The Notebook, The Last Song, Dear John, A Safe Haven, The Choice; do these movies sound familiar to you? Every woman has probably seen at least one of Nicolas Sparks’ film adaptions. It is safe to say that Sparks rules the market with his romantic books and movies. But what are these movies really saying? Are they just innocent love stories about people who are meant for each other, or do they have another underlying message?
Romantic comedies were definitely my favourite genre. I loved watching people fall in love and meet their destined partner, giving me goosebumps all over. I was completely drawn into the movie, even crying when John and Savannah in Dear John broke up, while he was fighting as a soldier in some Arabic country.
But who was I crying for? A couple who had known each other for two weeks, and then began a relationship that was so passionate, it was as if they had been married for years already. Such hasty relationships are not in line with God’s will. There were two institutions that God created in the beginning: the Sabbath and marriage. It was not good for man to be alone (Genesis 2:18), therefore He created a companion for Adam: Eve (Genesis 2:18-24).
“Therefore a man shall leave his father and his mother and hold fast to his wife, and they shall become one flesh.” Genesis 2:24
If God made man and woman to one day unite in marriage, why should we be in multiple relationships, if we can just wait for the one God has specially created for us? We can skip the heartaches of many broken relationships and allow God to lead us.
“To everything there is a season, A time for every purpose under heaven.” Ecclesiastes 3:1
I think that Christian author Joshua Harris hits the nail on the head in his best-selling book I Kissed Dating Goodbye:
“The Bible teaches that if we truly trust in Jesus Christ, we die to our old way of living. And we can no longer live for ourselves—we now live for God and for the good of others. Because of that, relationships with the opposite sex can no longer be about ‘having a good time’ or ‘learning what I want in a relationship.’ They’re not to be about getting but giving. Every relationship for a Christian is an opportunity to love another person like God has loved us. To lay down our desires and to do what’s in his or her best interest. To care for him or her even when there’s nothing in it for us. To want that person’s purity or holiness because it pleases God and protects him or her. (…) I’ve no business asking for a girl’s heart and exclusive affections if I’m not ready to consider marriage. Until I can do that, I’d only be using that girl to meet my short-term needs, not seeking to bless her for the long term. Would I enjoy having a girlfriend right now? You bet! But I wouldn’t truly be loving her and putting her interests first.”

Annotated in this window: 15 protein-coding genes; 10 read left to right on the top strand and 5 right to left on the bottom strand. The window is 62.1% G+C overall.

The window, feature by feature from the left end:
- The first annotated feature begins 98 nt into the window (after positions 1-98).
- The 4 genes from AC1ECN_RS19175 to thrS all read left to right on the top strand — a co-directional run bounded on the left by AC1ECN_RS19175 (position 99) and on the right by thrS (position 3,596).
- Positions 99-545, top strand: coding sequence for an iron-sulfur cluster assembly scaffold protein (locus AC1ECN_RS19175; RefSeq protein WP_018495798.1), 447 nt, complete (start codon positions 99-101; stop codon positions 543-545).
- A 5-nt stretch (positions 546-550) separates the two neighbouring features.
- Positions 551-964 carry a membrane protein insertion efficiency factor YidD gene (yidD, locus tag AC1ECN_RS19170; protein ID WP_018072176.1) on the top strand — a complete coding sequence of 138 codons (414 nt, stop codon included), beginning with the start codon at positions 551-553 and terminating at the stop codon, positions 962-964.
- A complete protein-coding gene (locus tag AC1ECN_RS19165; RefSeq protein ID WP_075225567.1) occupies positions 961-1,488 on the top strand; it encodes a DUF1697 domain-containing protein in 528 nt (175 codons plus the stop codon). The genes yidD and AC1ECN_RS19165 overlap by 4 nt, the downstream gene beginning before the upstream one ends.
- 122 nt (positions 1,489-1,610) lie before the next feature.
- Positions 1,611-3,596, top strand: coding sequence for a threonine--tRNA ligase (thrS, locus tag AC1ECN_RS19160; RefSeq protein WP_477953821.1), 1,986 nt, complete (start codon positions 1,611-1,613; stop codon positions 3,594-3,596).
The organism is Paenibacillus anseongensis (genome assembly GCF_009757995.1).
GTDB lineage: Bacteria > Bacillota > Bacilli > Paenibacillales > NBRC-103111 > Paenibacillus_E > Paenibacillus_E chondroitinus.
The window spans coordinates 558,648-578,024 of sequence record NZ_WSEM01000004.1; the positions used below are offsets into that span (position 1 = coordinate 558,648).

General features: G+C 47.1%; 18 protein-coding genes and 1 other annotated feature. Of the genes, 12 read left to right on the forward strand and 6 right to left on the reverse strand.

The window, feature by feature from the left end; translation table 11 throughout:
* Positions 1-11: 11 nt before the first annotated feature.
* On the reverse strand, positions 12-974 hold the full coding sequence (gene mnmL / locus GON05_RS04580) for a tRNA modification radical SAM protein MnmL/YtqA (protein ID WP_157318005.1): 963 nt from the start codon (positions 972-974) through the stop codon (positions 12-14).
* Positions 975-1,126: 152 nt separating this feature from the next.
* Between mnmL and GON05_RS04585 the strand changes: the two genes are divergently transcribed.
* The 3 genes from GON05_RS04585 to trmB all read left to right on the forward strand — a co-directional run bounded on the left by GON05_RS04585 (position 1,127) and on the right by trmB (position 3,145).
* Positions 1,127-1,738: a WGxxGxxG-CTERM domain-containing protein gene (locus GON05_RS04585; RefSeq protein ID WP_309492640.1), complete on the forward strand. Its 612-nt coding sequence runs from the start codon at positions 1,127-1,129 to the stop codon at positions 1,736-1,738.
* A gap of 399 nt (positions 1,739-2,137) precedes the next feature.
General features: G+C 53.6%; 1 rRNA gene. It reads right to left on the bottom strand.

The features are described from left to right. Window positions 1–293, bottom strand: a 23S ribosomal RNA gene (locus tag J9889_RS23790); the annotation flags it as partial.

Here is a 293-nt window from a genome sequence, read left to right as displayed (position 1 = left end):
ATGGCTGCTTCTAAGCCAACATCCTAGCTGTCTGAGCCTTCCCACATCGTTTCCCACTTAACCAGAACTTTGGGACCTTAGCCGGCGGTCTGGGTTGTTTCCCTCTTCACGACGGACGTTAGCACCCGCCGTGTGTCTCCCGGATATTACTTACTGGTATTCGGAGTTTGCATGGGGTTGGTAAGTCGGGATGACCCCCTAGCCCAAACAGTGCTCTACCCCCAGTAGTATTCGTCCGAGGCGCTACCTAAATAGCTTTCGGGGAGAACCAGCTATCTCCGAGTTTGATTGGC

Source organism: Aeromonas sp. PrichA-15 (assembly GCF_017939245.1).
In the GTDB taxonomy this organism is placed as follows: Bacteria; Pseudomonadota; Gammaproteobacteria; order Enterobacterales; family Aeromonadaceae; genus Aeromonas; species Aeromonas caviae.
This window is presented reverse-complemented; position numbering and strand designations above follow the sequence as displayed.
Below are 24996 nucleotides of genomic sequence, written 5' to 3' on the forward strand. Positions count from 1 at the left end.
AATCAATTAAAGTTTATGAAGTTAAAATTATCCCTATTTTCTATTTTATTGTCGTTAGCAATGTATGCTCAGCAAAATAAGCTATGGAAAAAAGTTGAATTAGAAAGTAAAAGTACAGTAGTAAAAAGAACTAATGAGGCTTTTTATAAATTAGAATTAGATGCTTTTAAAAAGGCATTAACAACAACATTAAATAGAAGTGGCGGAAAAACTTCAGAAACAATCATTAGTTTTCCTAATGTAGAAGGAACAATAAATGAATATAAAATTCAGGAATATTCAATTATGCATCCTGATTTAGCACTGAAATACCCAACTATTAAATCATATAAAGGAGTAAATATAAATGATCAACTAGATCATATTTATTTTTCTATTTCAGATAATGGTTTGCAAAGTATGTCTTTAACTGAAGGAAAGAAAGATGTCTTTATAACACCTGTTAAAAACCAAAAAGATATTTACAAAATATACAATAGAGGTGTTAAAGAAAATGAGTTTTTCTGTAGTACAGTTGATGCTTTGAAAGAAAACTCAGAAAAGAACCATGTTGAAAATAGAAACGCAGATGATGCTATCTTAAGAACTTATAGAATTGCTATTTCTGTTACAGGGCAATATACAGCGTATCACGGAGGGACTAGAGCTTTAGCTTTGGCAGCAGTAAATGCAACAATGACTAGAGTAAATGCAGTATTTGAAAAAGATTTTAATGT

Spouse gets heart’s leftovers
Harris also gives the example of a girl’s dream about her wedding day. In her dream, she was standing before the altar hand in hand with her husband-too-be, when all of the sudden another woman took his right hand. Soon another one stood in line, and another, and another. All these girls were women of his past. All of them had a piece of his heart. He could not give all of his heart to his bride anymore. He had already given bits and pieces away to others in former relationships.
But what about Isaac and Rebecca, one might say. They got married the same day they met each other. But that marriage was well planned by his father Abraham. It was not something based on emotions and selfish desires. Besides, I think we can also be sure that the man whom God called his friend had prayed many hours to God, asking for wisdom and guidance for his son’s marriage.
Seeing and doing are the same thing